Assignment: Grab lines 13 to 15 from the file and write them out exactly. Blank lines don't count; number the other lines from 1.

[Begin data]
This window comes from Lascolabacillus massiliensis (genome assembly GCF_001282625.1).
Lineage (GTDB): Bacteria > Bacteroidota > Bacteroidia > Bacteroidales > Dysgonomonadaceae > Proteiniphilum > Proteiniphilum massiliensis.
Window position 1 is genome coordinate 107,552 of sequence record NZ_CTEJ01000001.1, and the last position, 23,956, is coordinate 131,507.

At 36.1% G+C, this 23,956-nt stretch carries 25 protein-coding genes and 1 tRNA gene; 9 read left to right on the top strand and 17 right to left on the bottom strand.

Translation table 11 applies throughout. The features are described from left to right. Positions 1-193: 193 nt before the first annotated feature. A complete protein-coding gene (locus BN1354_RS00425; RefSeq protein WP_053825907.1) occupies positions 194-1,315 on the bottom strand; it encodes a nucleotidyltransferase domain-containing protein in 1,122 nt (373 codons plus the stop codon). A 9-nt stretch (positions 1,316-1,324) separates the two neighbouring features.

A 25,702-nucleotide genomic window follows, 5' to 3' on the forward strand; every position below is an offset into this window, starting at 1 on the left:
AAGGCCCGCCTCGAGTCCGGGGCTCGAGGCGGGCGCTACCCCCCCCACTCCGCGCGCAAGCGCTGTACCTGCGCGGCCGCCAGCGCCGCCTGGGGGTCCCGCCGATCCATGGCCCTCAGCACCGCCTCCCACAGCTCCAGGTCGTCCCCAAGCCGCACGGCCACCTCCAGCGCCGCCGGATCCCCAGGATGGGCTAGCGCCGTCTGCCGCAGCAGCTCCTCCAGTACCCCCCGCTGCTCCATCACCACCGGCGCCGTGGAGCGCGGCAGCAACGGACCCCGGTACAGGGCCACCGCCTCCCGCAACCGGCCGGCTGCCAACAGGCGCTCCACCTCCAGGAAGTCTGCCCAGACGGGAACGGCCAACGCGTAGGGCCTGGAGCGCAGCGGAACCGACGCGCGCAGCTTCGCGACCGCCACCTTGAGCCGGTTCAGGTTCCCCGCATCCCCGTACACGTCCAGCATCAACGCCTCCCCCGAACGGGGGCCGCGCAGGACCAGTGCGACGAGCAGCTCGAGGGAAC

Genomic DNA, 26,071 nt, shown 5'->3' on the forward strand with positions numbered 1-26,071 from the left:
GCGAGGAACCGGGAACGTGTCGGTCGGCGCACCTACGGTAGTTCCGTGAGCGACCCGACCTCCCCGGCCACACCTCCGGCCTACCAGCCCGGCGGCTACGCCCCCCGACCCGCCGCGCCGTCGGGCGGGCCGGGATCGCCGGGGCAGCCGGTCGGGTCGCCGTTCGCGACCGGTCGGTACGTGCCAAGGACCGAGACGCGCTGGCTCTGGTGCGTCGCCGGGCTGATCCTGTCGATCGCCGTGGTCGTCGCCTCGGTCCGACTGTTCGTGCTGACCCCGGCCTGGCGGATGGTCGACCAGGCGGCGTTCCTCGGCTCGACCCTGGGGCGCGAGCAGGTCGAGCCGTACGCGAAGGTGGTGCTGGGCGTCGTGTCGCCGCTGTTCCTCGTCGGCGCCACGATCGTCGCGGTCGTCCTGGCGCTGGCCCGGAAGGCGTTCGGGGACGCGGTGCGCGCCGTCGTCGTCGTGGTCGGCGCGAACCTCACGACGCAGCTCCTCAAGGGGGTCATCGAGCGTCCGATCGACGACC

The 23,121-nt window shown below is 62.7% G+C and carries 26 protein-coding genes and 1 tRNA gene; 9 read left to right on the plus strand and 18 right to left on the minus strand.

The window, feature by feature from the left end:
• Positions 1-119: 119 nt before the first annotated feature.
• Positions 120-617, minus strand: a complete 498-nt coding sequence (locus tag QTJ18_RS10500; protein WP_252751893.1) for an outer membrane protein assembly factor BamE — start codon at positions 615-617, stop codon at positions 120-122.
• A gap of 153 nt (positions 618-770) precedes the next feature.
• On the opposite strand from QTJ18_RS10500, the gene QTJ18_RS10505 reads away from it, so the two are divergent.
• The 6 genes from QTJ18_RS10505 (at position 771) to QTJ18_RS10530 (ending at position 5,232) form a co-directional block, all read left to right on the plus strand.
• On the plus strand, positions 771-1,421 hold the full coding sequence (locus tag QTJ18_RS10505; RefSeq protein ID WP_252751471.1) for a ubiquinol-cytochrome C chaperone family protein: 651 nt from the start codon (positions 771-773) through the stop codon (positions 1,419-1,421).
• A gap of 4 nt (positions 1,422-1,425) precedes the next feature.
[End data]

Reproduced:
• Positions 120-617, minus strand: a complete 498-nt coding sequence (locus tag QTJ18_RS10500; protein WP_252751893.1) for an outer membrane protein assembly factor BamE — start codon at positions 615-617, stop codon at positions 120-122.
• A gap of 153 nt (positions 618-770) precedes the next feature.
• On the opposite strand from QTJ18_RS10500, the gene QTJ18_RS10505 reads away from it, so the two are divergent.